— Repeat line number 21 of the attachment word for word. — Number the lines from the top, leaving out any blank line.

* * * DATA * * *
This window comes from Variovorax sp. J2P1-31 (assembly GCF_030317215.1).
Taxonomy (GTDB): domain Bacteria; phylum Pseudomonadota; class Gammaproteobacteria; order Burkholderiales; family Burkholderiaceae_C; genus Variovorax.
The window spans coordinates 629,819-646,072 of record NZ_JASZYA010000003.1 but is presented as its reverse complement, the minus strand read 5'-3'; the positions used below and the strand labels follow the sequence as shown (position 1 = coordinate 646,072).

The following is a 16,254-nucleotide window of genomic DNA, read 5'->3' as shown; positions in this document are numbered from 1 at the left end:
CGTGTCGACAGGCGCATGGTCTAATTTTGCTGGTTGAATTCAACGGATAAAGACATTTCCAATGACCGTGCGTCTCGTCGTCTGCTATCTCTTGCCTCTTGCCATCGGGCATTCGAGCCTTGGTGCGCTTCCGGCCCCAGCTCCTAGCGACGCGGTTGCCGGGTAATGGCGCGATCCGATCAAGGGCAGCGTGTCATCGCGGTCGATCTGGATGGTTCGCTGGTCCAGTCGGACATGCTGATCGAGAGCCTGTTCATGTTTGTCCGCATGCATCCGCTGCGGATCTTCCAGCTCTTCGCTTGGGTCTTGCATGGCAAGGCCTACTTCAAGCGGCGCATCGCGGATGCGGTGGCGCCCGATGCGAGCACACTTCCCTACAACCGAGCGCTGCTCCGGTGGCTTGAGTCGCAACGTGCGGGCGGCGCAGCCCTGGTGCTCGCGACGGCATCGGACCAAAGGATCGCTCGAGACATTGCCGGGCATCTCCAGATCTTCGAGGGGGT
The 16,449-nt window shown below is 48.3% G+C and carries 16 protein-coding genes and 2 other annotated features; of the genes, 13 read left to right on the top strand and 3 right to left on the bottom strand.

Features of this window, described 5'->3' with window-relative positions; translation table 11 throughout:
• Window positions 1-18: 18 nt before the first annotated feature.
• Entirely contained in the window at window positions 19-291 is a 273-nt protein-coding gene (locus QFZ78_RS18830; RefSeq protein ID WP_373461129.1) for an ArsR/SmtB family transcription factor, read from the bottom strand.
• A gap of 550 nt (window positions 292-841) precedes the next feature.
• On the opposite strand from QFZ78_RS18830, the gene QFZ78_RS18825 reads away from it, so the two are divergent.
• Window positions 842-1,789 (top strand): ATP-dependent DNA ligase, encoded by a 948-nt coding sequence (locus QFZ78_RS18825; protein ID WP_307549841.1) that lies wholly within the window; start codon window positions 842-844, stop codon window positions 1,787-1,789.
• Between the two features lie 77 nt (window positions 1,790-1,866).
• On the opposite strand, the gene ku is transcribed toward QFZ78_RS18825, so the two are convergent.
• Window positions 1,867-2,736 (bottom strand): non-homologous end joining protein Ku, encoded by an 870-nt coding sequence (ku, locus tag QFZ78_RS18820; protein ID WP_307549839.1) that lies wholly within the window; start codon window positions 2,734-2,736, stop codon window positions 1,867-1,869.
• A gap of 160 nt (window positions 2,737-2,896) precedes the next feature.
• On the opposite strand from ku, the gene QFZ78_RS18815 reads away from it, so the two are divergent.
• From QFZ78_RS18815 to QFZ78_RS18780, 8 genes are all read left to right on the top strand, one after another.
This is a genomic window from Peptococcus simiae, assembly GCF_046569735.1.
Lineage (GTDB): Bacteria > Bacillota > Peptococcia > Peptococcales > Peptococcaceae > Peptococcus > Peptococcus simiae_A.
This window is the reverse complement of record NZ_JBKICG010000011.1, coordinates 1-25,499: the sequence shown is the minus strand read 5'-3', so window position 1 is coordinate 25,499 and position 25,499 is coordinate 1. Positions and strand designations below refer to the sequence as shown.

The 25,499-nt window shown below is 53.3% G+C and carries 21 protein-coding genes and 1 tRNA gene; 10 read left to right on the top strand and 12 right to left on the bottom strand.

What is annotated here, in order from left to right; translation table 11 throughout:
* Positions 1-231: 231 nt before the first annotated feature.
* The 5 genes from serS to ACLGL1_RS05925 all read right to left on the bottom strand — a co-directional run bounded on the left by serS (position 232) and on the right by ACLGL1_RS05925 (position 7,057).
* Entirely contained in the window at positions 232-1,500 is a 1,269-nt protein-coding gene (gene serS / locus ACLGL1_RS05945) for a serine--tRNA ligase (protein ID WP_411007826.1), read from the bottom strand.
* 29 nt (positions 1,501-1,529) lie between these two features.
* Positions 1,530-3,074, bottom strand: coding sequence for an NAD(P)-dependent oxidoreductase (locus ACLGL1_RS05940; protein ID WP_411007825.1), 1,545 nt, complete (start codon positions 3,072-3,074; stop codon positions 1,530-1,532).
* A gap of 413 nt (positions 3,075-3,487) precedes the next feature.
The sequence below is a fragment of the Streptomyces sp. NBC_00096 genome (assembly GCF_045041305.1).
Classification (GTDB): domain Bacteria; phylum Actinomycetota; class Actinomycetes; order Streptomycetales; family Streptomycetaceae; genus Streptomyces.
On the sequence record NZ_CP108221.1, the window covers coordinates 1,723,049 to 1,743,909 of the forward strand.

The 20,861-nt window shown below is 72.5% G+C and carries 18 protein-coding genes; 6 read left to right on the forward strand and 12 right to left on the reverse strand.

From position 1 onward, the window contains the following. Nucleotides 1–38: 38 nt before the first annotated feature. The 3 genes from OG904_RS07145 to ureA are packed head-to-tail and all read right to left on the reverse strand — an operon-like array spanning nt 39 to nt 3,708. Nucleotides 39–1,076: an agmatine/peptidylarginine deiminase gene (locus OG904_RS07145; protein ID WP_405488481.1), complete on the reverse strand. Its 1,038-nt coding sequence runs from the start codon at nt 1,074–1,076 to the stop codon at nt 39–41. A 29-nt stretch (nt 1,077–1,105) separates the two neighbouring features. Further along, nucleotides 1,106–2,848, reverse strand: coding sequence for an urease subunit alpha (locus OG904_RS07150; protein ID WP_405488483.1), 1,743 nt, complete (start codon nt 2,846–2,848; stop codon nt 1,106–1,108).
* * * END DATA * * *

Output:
This window is the reverse complement of record NZ_JBKICG010000011.1, coordinates 1-25,499: the sequence shown is the minus strand read 5'-3', so window position 1 is coordinate 25,499 and position 25,499 is coordinate 1. Positions and strand designations below refer to the sequence as shown.